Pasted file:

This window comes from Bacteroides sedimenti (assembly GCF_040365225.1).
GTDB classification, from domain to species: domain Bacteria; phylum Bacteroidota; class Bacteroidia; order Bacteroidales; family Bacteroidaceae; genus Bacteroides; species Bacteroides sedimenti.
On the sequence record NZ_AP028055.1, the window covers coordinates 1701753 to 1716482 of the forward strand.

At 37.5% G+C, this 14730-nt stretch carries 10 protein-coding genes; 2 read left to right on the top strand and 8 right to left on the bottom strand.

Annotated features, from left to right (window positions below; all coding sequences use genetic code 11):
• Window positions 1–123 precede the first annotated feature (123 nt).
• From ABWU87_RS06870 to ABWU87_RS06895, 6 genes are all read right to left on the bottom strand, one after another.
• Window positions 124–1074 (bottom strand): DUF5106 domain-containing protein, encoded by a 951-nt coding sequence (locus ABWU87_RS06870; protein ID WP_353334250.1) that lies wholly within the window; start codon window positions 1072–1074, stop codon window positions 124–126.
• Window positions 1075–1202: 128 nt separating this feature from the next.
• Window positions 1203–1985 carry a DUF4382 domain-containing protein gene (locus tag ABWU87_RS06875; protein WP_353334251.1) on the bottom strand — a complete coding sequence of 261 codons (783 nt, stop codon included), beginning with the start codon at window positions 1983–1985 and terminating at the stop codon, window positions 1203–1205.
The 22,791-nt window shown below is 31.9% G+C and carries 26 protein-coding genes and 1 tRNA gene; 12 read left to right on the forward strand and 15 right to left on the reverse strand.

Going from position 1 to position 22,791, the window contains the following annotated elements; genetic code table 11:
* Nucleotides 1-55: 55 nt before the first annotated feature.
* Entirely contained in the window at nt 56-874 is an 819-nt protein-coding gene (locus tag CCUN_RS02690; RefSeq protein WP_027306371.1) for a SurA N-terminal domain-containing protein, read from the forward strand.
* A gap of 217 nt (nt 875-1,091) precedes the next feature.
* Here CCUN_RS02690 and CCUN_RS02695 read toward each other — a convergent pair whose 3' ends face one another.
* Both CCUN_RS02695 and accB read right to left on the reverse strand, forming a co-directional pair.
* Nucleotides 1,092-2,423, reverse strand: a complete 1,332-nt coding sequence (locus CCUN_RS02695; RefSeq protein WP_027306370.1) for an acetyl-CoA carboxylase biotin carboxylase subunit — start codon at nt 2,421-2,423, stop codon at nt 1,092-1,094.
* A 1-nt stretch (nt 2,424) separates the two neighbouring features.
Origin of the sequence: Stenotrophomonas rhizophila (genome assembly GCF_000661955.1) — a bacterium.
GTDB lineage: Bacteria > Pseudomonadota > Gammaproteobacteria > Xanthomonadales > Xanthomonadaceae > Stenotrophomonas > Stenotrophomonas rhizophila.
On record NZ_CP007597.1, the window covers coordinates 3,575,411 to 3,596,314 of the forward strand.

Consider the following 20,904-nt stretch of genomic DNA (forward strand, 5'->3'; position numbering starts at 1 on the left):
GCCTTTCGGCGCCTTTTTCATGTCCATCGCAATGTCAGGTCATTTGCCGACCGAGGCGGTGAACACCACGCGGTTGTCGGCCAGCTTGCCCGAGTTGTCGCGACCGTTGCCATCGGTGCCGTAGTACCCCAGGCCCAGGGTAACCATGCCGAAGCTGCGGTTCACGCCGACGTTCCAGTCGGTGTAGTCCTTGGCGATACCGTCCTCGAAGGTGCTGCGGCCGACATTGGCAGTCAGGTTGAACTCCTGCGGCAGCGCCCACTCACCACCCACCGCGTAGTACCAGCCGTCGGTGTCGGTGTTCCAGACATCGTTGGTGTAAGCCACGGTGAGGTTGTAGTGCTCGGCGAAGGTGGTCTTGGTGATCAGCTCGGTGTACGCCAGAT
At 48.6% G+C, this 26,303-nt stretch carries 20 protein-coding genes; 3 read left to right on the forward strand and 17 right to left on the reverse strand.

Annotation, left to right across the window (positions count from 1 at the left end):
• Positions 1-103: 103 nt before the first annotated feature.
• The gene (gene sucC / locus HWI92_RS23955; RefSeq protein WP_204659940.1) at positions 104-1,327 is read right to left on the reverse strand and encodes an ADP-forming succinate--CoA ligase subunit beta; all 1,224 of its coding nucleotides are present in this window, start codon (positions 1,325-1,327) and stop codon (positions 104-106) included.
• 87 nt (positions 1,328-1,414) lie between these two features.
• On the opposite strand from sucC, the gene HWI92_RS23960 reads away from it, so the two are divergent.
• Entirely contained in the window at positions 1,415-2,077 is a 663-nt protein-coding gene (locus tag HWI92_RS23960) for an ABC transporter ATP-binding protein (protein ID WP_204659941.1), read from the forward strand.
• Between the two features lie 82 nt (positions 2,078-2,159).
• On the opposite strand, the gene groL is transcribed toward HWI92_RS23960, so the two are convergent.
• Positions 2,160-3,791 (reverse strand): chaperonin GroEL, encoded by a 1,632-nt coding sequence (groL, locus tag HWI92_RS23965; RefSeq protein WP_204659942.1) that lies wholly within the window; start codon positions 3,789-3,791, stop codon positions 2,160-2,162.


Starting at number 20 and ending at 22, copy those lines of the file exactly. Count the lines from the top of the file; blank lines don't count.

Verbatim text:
Origin of the sequence: Stenotrophomonas rhizophila (genome assembly GCF_000661955.1) — a bacterium.
GTDB lineage: Bacteria > Pseudomonadota > Gammaproteobacteria > Xanthomonadales > Xanthomonadaceae > Stenotrophomonas > Stenotrophomonas rhizophila.
On record NZ_CP007597.1, the window covers coordinates 3,575,411 to 3,596,314 of the forward strand.